As a nation, we’ve been consciously and subconsciously wedded to a factory model of education. We send students through lessons, units and grades as widgets on a factory belt. To break away from this, we will have to get increasingly comfortable with having students at different places and paces. But shifting autonomy to students holds promise for increased relevance and motivation for learning. If we are able to adequately support students along the way, students will make it through “learning pits” and have real reason to celebrate their success (Zaretta Hammond).  Beyond that, we will have complete assurance that our graduates are ready to take on some of the world’s most vexing challenges.

The Power of Positive Practice

The Power of Positive Practice

“How about you hop out of the truck and let me pull it in?”

With those fourteen words, I went from King of the Campground to Billy Boy Scout.  To be fair, backing in a fully-loaded 18 foot travel trailer, right up to an electrical stand, is an earned skill.  It requires turning the steering wheel opposite of the direction you want to go, then following the back wheels of the rig.  It requires using all your mirrors and employing the spacial sense of a seasoned trucker.  It requires engaging all these skills while going in reverse…while the onlookers judge your skills.

On that day, in that campground, I tapped out.  I cried “Uncle!” 

And I let a full blown stranger do the job for me.

You can ask my wife; It took a full thirty minutes for me to get over it. After superfluously thanking my fellow camper, I engaged in some good old fashioned negative self-talk.  I belittled myself. I promised to ‘nail it’ the next time. Then finally I employed the deep breathing techniques that I had learned this year in counseling. After all, I was camping to get some relaxation and stress relief; This wasn’t supposed to be a stress inducing activity.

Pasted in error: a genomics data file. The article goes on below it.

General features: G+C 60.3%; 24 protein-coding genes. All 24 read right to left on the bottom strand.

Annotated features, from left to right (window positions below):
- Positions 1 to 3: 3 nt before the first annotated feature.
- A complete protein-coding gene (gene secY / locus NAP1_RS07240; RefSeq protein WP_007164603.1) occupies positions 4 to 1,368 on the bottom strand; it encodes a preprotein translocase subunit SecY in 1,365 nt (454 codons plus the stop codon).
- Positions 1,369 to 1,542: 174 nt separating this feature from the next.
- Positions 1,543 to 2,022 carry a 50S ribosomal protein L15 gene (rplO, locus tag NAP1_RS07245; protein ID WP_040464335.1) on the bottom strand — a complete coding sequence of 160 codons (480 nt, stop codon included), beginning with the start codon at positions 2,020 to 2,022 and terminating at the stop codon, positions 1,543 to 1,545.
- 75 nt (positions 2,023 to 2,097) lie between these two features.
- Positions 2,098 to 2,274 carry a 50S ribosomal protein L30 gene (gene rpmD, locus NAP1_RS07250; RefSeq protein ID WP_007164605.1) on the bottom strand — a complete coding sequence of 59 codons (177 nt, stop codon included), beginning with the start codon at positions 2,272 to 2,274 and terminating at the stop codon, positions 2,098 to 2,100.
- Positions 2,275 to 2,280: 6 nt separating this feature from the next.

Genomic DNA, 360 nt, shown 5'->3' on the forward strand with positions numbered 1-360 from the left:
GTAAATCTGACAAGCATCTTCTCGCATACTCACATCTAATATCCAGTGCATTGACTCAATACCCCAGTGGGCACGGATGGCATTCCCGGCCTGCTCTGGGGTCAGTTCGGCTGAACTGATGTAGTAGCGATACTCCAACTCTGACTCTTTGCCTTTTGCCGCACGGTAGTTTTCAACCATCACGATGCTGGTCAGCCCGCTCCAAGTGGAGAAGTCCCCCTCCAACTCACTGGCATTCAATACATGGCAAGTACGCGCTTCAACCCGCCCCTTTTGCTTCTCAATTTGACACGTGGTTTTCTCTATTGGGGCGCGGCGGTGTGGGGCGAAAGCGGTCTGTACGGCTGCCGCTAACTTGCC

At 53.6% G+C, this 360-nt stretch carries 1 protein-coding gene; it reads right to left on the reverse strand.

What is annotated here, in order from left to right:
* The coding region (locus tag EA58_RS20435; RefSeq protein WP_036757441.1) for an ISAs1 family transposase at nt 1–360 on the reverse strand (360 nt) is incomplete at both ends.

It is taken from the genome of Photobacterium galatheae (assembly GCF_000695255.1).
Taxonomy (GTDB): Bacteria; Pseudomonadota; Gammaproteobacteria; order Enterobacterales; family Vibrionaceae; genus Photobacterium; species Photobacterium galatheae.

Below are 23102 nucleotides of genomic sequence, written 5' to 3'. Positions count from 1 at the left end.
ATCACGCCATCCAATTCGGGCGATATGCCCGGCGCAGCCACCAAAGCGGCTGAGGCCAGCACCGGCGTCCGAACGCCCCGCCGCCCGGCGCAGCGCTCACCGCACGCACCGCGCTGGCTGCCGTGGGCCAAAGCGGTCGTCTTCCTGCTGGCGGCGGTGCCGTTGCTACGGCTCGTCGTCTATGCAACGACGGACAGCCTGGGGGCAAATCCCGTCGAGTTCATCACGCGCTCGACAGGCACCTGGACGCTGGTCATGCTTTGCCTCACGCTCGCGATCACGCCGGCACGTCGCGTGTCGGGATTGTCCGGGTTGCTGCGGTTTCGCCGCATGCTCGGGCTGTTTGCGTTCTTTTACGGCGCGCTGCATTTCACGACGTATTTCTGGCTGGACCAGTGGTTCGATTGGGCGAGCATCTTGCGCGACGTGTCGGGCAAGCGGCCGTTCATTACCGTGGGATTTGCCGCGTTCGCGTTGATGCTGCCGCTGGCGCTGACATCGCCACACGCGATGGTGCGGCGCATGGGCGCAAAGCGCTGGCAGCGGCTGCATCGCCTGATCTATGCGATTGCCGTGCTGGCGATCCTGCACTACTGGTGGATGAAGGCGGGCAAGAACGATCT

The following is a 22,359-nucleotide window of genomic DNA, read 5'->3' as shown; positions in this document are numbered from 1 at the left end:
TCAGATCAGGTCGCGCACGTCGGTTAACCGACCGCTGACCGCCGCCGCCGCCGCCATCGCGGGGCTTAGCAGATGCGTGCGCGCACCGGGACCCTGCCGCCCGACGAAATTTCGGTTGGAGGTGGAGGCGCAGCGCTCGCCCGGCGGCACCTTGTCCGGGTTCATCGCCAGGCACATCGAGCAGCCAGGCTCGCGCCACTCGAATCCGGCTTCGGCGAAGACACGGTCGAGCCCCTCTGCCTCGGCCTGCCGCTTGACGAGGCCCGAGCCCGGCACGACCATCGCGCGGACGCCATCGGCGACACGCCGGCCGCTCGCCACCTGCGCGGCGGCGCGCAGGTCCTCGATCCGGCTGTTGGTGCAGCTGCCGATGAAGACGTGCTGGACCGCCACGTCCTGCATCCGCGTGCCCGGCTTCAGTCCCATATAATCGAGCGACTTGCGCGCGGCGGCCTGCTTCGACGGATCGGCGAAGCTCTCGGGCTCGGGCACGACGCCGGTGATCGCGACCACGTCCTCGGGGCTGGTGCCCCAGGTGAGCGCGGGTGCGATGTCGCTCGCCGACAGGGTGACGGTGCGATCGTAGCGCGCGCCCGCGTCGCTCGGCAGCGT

Later that evening, while toasting marshmallows to a golden brown tint, I had a thought:

How many of our students experience this level of frustration and perceived failure in our classrooms?  Do they lean on others to complete tasks for them when it gets too difficult? Do we, their educators too easily hop into the driver’s seat and accomplish their challenge for them?

Those questions are important to ponder.

But this question might be the most salient:

Do our students get enough low pressure, positive practice with the skills we are asking them to perform?

I believe that backing our camper into tight spaces, with everyone watching, is a skill that I will master.  But I don’t think I’ve had enough opportunities to practice in safe spaces. Each time we pull up to the campground, it feels like the Superbowl.  My kids can’t wait to get out of the vehicle to ride their bikes. My wife encourages me, and then braces for the fiasco. And my negative self talk emerges from the shadows of my brain.